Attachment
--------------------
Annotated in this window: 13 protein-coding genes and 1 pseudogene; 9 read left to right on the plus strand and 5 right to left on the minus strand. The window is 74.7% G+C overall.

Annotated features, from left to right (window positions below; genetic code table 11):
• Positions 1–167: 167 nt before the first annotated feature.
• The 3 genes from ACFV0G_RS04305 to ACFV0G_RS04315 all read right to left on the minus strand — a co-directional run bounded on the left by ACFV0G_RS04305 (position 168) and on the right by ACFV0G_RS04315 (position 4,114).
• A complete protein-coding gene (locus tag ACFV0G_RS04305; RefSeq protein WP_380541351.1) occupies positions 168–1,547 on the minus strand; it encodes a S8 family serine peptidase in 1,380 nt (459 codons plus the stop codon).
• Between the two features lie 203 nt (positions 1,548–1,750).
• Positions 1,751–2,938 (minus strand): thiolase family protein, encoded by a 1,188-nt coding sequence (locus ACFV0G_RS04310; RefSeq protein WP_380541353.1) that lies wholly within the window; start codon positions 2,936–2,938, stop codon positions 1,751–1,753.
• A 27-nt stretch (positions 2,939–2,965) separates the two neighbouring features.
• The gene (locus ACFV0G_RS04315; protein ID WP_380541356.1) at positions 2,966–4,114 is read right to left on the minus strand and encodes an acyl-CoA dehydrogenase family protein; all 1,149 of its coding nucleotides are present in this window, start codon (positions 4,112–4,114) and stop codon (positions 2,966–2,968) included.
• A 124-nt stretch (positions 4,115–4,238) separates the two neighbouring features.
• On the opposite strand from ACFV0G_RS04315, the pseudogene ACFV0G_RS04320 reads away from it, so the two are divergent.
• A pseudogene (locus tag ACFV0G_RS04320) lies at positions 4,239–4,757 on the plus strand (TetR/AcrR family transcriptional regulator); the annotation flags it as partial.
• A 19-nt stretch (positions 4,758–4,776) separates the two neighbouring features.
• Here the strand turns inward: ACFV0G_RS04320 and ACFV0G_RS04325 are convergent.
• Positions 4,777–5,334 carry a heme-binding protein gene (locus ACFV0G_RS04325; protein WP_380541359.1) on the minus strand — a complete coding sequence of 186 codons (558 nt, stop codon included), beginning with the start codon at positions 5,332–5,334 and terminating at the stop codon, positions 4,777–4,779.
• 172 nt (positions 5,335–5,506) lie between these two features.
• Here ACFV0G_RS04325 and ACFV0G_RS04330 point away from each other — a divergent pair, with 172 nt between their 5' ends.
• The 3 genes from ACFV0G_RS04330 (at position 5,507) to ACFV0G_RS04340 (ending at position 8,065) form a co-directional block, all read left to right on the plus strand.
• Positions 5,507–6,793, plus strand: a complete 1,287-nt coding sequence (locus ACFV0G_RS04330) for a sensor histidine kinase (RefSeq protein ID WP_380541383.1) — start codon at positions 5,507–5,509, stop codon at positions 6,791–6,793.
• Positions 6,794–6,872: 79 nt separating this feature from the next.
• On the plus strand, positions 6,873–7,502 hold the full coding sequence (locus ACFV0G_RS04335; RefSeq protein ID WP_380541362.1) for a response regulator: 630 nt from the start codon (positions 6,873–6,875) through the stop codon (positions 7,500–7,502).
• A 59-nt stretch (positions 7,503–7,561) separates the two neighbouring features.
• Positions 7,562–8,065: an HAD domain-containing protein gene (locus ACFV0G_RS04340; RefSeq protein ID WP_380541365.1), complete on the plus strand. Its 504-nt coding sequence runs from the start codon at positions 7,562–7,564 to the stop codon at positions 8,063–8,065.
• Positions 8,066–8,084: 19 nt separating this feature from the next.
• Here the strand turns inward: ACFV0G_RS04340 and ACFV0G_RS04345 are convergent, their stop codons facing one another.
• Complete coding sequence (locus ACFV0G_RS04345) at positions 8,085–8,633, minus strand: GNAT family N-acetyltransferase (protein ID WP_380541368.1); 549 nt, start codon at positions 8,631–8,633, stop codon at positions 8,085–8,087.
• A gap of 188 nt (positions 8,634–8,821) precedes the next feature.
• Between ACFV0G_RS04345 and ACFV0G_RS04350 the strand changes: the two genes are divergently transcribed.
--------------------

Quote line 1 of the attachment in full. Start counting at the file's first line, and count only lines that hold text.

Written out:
Annotated in this window: 13 protein-coding genes and 1 pseudogene; 9 read left to right on the plus strand and 5 right to left on the minus strand. The window is 74.7% G+C overall.